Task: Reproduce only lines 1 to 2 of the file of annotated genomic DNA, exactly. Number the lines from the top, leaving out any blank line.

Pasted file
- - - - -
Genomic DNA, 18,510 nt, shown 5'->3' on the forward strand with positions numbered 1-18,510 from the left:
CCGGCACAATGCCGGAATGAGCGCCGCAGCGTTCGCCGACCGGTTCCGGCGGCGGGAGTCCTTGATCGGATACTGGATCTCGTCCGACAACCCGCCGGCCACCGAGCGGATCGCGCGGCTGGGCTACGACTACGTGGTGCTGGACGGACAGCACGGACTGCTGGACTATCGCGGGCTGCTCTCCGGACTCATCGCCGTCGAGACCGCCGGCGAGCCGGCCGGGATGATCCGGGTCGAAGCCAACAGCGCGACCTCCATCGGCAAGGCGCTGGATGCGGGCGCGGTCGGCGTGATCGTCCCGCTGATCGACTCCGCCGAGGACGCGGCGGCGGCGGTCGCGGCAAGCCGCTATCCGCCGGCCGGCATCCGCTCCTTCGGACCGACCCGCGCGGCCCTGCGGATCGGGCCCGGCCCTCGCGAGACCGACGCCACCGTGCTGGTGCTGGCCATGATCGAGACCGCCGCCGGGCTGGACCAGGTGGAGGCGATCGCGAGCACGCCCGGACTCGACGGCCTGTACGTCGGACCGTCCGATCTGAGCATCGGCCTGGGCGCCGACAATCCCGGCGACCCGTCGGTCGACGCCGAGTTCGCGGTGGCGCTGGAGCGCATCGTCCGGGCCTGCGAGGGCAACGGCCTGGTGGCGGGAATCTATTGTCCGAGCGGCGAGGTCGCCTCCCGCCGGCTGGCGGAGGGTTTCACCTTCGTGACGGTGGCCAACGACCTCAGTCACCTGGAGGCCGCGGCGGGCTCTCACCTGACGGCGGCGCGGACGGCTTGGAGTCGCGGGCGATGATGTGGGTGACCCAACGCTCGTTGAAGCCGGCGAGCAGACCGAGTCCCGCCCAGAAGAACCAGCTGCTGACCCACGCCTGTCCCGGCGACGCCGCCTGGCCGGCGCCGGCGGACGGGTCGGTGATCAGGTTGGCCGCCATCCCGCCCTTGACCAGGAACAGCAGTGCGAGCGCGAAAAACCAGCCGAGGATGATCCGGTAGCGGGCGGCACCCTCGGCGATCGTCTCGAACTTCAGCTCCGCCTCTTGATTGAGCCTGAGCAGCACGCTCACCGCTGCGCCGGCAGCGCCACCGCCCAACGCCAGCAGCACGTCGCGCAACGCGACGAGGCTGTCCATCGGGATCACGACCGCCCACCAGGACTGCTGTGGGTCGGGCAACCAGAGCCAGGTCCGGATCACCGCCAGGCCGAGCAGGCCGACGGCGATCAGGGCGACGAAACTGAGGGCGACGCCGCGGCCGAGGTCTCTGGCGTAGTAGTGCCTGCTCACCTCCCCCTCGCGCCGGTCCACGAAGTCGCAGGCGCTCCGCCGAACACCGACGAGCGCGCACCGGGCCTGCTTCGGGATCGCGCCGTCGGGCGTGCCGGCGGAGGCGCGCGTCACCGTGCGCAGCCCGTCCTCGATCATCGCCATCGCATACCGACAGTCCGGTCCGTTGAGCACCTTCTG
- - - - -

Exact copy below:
Genomic DNA, 18,510 nt, shown 5'->3' on the forward strand with positions numbered 1-18,510 from the left:
CCGGCACAATGCCGGAATGAGCGCCGCAGCGTTCGCCGACCGGTTCCGGCGGCGGGAGTCCTTGATCGGATACTGGATCTCGTCCGACAACCCGCCGGCCACCGAGCGGATCGCGCGGCTGGGCTACGACTACGTGGTGCTGGACGGACAGCACGGACTGCTGGACTATCGCGGGCTGCTCTCCGGACTCATCGCCGTCGAGACCGCCGGCGAGCCGGCCGGGATGATCCGGGTCGAAGCCAACAGCGCGACCTCCATCGGCAAGGCGCTGGATGCGGGCGCGGTCGGCGTGATCGTCCCGCTGATCGACTCCGCCGAGGACGCGGCGGCGGCGGTCGCGGCAAGCCGCTATCCGCCGGCCGGCATCCGCTCCTTCGGACCGACCCGCGCGGCCCTGCGGATCGGGCCCGGCCCTCGCGAGACCGACGCCACCGTGCTGGTGCTGGCCATGATCGAGACCGCCGCCGGGCTGGACCAGGTGGAGGCGATCGCGAGCACGCCCGGACTCGACGGCCTGTACGTCGGACCGTCCGATCTGAGCATCGGCCTGGGCGCCGACAATCCCGGCGACCCGTCGGTCGACGCCGAGTTCGCGGTGGCGCTGGAGCGCATCGTCCGGGCCTGCGAGGGCAACGGCCTGGTGGCGGGAATCTATTGTCCGAGCGGCGAGGTCGCCTCCCGCCGGCTGGCGGAGGGTTTCACCTTCGTGACGGTGGCCAACGACCTCAGTCACCTGGAGGCCGCGGCGGGCTCTCACCTGACGGCGGCGCGGACGGCTTGGAGTCGCGGGCGATGATGTGGGTGACCCAACGCTCGTTGAAGCCGGCGAGCAGACCGAGTCCCGCCCAGAAGAACCAGCTGCTGACCCACGCCTGTCCCGGCGACGCCGCCTGGCCGGCGCCGGCGGACGGGTCGGTGATCAGGTTGGCCGCCATCCCGCCCTTGACCAGGAACAGCAGTGCGAGCGCGAAAAACCAGCCGAGGATGATCCGGTAGCGGGCGGCACCCTCGGCGATCGTCTCGAACTTCAGCTCCGCCTCTTGATTGAGCCTGAGCAGCACGCTCACCGCTGCGCCGGCAGCGCCACCGCCCAACGCCAGCAGCACGTCGCGCAACGCGACGAGGCTGTCCATCGGGATCACGACCGCCCACCAGGACTGCTGTGGGTCGGGCAACCAGAGCCAGGTCCGGATCACCGCCAGGCCGAGCAGGCCGACGGCGATCAGGGCGACGAAACTGAGGGCGACGCCGCGGCCGAGGTCTCTGGCGTAGTAGTGCCTGCTCACCTCCCCCTCGCGCCGGTCCACGAAGTCGCAGGCGCTCCGCCGAACACCGACGAGCGCGCACCGGGCCTGCTTCGGGATCGCGCCGTCGGGCGTGCCGGCGGAGGCGCGCGTCACCGTGCGCAGCCCGTCCTCGATCATCGCCATCGCATACCGACAGTCCGGTCCGTTGAGCACCTTCTG